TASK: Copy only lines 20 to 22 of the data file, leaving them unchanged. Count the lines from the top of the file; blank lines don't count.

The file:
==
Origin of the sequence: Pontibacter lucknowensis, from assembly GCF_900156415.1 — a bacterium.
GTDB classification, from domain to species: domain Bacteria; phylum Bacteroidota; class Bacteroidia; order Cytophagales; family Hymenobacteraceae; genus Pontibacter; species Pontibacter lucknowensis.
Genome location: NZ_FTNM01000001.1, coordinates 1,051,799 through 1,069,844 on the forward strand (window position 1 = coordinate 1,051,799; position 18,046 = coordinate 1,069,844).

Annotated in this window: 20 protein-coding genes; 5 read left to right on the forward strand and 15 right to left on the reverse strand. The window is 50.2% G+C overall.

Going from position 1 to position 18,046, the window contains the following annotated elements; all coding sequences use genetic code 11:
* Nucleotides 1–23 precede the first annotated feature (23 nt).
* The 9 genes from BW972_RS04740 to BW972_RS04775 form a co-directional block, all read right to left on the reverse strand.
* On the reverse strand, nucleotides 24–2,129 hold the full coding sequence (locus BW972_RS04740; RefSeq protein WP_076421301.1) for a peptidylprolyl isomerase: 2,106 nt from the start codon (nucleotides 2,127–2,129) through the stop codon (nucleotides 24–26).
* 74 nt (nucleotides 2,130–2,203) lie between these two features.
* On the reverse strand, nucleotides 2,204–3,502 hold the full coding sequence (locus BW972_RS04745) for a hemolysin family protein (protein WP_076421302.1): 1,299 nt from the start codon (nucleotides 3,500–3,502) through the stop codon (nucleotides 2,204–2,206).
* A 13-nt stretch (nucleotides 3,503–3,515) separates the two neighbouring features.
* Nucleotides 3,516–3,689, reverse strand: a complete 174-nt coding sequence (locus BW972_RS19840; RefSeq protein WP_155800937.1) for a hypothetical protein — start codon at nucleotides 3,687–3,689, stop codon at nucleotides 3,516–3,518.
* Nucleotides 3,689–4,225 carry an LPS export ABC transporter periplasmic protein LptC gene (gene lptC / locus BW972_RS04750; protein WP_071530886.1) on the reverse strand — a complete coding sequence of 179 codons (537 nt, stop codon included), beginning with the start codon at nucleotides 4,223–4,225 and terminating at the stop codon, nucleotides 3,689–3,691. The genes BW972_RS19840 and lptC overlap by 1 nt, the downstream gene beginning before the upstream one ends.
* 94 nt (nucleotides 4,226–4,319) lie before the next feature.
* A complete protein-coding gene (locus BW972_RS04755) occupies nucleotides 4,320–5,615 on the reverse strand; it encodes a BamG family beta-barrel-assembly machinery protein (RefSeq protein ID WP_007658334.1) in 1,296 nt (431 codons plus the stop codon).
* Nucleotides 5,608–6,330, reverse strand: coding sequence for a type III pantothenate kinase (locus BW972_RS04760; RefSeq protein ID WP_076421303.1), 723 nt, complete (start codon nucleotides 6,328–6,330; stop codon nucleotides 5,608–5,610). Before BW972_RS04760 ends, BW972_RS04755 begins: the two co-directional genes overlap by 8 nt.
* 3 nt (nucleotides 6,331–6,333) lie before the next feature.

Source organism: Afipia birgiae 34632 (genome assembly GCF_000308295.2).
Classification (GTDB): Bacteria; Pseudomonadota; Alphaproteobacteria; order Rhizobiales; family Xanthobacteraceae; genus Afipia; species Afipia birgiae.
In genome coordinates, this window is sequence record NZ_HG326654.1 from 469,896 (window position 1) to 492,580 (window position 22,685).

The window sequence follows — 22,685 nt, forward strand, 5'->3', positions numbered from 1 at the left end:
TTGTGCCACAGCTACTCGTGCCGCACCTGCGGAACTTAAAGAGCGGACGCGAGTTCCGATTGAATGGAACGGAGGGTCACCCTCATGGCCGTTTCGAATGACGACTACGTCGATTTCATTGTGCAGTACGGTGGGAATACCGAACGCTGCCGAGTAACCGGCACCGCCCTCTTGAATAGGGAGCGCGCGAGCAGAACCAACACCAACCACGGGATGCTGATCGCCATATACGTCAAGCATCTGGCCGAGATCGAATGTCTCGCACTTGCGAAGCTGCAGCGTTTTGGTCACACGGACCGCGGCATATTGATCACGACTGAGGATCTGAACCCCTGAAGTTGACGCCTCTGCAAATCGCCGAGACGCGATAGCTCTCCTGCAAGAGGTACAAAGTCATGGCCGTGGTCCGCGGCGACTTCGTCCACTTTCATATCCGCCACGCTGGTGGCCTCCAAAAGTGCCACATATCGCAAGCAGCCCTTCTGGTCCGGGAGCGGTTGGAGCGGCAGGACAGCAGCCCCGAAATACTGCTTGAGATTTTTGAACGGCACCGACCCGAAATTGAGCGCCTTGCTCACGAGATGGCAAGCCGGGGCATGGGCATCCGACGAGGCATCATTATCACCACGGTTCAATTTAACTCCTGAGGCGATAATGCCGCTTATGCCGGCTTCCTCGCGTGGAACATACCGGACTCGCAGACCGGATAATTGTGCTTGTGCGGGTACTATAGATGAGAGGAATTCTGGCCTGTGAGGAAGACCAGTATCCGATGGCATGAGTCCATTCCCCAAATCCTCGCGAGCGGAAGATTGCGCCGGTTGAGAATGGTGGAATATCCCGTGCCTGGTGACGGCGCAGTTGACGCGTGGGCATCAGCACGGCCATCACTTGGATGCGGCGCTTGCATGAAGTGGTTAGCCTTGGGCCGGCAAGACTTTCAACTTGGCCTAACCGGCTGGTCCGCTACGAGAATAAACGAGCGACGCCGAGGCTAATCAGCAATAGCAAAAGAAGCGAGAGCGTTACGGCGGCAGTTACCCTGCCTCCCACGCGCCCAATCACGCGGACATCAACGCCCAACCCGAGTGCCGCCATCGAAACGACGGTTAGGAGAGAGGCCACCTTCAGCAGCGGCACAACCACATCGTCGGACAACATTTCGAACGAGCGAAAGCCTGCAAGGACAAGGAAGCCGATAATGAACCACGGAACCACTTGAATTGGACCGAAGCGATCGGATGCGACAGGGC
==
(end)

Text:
In genome coordinates, this window is sequence record NZ_HG326654.1 from 469,896 (window position 1) to 492,580 (window position 22,685).

The window sequence follows — 22,685 nt, forward strand, 5'->3', positions numbered from 1 at the left end:
TTGTGCCACAGCTACTCGTGCCGCACCTGCGGAACTTAAAGAGCGGACGCGAGTTCCGATTGAATGGAACGGAGGGTCACCCTCATGGCCGTTTCGAATGACGACTACGTCGATTTCATTGTGCAGTACGGTGGGAATACCGAACGCTGCCGAGTAACCGGCACCGCCCTCTTGAATAGGGAGCGCGCGAGCAGAACCAACACCAACCACGGGATGCTGATCGCCATATACGTCAAGCATCTGGCCGAGATCGAATGTCTCGCACTTGCGAAGCTGCAGCGTTTTGGTCACACGGACCGCGGCATATTGATCACGACTGAGGATCTGAACCCCTGAAGTTGACGCCTCTGCAAATCGCCGAGACGCGATAGCTCTCCTGCAAGAGGTACAAAGTCATGGCCGTGGTCCGCGGCGACTTCGTCCACTTTCATATCCGCCACGCTGGTGGCCTCCAAAAGTGCCACATATCGCAAGCAGCCCTTCTGGTCCGGGAGCGGTTGGAGCGGCAGGACAGCAGCCCCGAAATACTGCTTGAGATTTTTGAACGGCACCGACCCGAAATTGAGCGCCTTGCTCACGAGATGGCAAGCCGGGGCATGGGCATCCGACGAGGCATCATTATCACCACGGTTCAATTTAACTCCTGAGGCGATAATGCCGCTTATGCCGGCTTCCTCGCGTGGAACATACCGGACTCGCAGACCGGATAATTGTGCTTGTGCGGGTACTATAGATGAGAGGAATTCTGGCCTGTGAGGAAGACCAGTATCCGATGGCATGAGTCCATTCCCCAAATCCTCGCGAGCGGAAGATTGCGCCGGTTGAGAATGGTGGAATATCCCGTGCCTGGTGACGGCGCAGTTGACGCGTGGGCATCAGCACGGCCATCACTTGGATGCGGCGCTTGCATGAAGTGGTTAGCCTTGGGCCGGCAAGACTTTCAACTTGGCCTAACCGGCTGGTCCGCTACGAGAATAAACGAGCGACGCCGAGGCTAATCAGCAATAGCAAAAGAAGCGAGAGCGTTACGGCGGCAGTTACCCTGCCTCCCACGCGCCCAATCACGCGGACATCAACGCCCAACCCGAGTGCCGCCATCGAAACGACGGTTAGGAGAGAGGCCACCTTCAGCAGCGGCACAACCACATCGTCGGACAACATTTCGAACGAGCGAAAGCCTGCAAGGACAAGGAAGCCGATAATGAACCACGGAACCACTTGAATTGGACCGAAGCGATCGGATGCGACAGGGC